Research on the benefits of political alignment suggests that voters who elect governing party politicians are better off than those who elect other politicians. We examine this claim with regression discontinuity designs that isolate the effect of electing a governing party politician on an important publicly provided service in Pakistan: Health. Consistent with existing research, governing party constituents receive a higher quantity of services; more doctors are assigned to work in governing party areas. However, despite many more assigned doctors, there is no increase in doctor attendance. These findings contrast with the literature on political alignment by showing that alignment to the governing party affects voters’ welfare ambiguously: Higher potential quantity of services may come at the cost of lower quality.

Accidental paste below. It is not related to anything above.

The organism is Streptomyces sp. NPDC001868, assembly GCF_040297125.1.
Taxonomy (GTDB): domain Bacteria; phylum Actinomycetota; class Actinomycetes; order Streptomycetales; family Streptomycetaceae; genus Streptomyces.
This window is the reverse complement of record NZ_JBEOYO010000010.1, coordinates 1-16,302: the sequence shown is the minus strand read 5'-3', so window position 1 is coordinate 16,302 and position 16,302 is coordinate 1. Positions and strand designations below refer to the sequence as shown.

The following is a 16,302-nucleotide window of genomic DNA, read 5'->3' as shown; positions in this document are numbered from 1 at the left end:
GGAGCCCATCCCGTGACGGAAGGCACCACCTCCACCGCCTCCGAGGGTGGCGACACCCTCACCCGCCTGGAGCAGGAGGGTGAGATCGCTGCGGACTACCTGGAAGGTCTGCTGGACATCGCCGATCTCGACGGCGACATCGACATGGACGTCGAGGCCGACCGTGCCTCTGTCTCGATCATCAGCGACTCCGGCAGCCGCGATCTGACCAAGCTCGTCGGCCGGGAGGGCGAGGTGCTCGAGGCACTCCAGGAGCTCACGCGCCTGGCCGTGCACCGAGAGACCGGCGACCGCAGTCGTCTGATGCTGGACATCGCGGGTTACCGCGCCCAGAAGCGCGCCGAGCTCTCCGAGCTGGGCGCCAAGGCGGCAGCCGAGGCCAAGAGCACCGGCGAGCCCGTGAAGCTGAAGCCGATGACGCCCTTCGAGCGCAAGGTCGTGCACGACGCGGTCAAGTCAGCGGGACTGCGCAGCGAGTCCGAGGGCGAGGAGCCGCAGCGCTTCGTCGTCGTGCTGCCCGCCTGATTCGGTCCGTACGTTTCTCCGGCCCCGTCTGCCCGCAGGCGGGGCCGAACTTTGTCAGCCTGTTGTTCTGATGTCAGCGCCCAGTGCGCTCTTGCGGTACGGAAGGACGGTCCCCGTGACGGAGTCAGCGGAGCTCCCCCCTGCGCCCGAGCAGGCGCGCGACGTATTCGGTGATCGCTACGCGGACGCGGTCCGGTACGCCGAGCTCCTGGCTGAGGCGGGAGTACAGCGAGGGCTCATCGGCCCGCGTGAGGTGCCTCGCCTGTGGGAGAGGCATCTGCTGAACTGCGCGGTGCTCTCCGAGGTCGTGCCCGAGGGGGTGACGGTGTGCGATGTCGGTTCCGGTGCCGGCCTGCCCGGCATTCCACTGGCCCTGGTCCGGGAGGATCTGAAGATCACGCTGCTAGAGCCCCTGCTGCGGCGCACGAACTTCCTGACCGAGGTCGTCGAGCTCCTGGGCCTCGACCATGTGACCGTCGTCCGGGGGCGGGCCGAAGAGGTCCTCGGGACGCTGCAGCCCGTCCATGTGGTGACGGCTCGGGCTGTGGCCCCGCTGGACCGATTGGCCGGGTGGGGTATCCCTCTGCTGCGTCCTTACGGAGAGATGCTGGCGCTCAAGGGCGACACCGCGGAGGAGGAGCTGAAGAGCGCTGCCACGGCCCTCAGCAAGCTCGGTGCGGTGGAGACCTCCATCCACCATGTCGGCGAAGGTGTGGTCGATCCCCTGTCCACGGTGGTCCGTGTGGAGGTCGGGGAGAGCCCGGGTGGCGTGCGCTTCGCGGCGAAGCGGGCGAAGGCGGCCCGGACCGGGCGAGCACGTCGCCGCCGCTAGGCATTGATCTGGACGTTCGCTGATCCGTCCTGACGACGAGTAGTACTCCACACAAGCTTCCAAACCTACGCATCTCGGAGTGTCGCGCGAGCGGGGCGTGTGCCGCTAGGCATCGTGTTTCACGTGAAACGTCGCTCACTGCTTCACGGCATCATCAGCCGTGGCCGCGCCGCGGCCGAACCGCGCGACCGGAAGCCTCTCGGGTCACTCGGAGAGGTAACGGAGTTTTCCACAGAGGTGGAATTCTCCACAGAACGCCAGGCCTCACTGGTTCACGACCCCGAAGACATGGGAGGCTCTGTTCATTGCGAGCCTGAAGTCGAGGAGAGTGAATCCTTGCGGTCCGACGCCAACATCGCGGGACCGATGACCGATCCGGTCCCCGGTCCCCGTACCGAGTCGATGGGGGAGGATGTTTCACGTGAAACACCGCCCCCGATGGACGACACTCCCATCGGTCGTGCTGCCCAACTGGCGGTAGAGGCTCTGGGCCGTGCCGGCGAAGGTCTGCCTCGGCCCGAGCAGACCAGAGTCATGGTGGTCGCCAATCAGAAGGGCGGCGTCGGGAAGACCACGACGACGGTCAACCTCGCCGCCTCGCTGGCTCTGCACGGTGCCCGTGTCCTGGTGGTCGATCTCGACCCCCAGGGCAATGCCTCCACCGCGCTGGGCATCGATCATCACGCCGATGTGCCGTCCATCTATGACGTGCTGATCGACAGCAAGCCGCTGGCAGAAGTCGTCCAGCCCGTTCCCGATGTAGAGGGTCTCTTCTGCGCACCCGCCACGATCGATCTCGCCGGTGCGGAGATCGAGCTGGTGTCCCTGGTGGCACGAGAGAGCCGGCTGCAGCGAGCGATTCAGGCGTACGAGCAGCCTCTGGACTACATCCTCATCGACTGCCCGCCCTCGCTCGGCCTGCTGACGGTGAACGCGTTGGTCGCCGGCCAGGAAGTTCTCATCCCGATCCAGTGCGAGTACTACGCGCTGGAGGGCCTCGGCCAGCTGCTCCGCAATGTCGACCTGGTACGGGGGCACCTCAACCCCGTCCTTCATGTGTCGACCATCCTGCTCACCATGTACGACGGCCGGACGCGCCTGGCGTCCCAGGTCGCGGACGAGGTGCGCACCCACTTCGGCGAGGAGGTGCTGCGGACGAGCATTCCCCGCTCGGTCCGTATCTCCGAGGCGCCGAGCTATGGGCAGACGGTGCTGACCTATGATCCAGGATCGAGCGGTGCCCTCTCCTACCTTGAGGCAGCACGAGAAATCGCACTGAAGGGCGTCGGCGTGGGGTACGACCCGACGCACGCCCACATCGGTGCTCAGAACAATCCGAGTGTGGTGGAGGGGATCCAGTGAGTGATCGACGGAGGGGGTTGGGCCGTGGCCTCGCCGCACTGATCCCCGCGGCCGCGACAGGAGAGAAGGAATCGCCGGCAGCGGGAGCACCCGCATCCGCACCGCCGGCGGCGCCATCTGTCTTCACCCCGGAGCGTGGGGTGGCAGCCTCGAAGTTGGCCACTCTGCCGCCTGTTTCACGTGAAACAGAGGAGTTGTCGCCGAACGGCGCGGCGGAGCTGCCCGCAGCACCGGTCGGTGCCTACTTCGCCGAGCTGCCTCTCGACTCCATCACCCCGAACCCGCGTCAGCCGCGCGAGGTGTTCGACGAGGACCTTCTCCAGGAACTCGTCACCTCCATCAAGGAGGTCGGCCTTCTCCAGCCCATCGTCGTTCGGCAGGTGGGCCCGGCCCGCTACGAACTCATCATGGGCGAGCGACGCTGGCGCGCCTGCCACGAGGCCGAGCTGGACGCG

All Science Journal Classification (ASJC) codes
- Sociology and Political Science